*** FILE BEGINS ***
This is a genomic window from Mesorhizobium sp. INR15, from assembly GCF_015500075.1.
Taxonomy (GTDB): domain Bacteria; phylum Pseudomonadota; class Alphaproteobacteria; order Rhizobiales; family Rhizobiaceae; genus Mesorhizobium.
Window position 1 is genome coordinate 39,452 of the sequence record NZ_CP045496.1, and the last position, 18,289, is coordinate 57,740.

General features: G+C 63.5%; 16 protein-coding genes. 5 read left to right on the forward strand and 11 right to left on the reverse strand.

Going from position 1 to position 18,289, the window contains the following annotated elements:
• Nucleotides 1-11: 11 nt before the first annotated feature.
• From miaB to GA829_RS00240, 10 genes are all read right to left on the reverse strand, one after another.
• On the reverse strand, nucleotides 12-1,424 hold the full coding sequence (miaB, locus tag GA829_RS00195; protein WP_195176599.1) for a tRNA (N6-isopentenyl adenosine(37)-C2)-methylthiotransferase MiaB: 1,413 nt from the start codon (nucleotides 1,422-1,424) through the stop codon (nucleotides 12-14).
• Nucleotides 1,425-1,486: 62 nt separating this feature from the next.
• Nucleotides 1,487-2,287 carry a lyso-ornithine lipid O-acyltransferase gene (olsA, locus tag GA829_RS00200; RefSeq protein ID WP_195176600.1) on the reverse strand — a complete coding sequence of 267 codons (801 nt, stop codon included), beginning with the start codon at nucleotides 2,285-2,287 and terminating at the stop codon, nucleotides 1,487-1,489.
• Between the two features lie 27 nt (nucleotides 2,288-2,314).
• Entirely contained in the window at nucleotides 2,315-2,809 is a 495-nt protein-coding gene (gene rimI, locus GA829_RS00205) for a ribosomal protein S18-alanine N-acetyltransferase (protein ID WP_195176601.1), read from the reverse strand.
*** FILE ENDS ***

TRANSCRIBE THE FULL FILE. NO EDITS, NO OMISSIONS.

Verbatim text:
This is a genomic window from Mesorhizobium sp. INR15, from assembly GCF_015500075.1.
Taxonomy (GTDB): domain Bacteria; phylum Pseudomonadota; class Alphaproteobacteria; order Rhizobiales; family Rhizobiaceae; genus Mesorhizobium.
Window position 1 is genome coordinate 39,452 of the sequence record NZ_CP045496.1, and the last position, 18,289, is coordinate 57,740.

General features: G+C 63.5%; 16 protein-coding genes. 5 read left to right on the forward strand and 11 right to left on the reverse strand.

Going from position 1 to position 18,289, the window contains the following annotated elements:
• Nucleotides 1-11: 11 nt before the first annotated feature.
• From miaB to GA829_RS00240, 10 genes are all read right to left on the reverse strand, one after another.
• On the reverse strand, nucleotides 12-1,424 hold the full coding sequence (miaB, locus tag GA829_RS00195; protein WP_195176599.1) for a tRNA (N6-isopentenyl adenosine(37)-C2)-methylthiotransferase MiaB: 1,413 nt from the start codon (nucleotides 1,422-1,424) through the stop codon (nucleotides 12-14).
• Nucleotides 1,425-1,486: 62 nt separating this feature from the next.
• Nucleotides 1,487-2,287 carry a lyso-ornithine lipid O-acyltransferase gene (olsA, locus tag GA829_RS00200; RefSeq protein ID WP_195176600.1) on the reverse strand — a complete coding sequence of 267 codons (801 nt, stop codon included), beginning with the start codon at nucleotides 2,285-2,287 and terminating at the stop codon, nucleotides 1,487-1,489.
• Between the two features lie 27 nt (nucleotides 2,288-2,314).
• Entirely contained in the window at nucleotides 2,315-2,809 is a 495-nt protein-coding gene (gene rimI, locus GA829_RS00205) for a ribosomal protein S18-alanine N-acetyltransferase (protein ID WP_195176601.1), read from the reverse strand.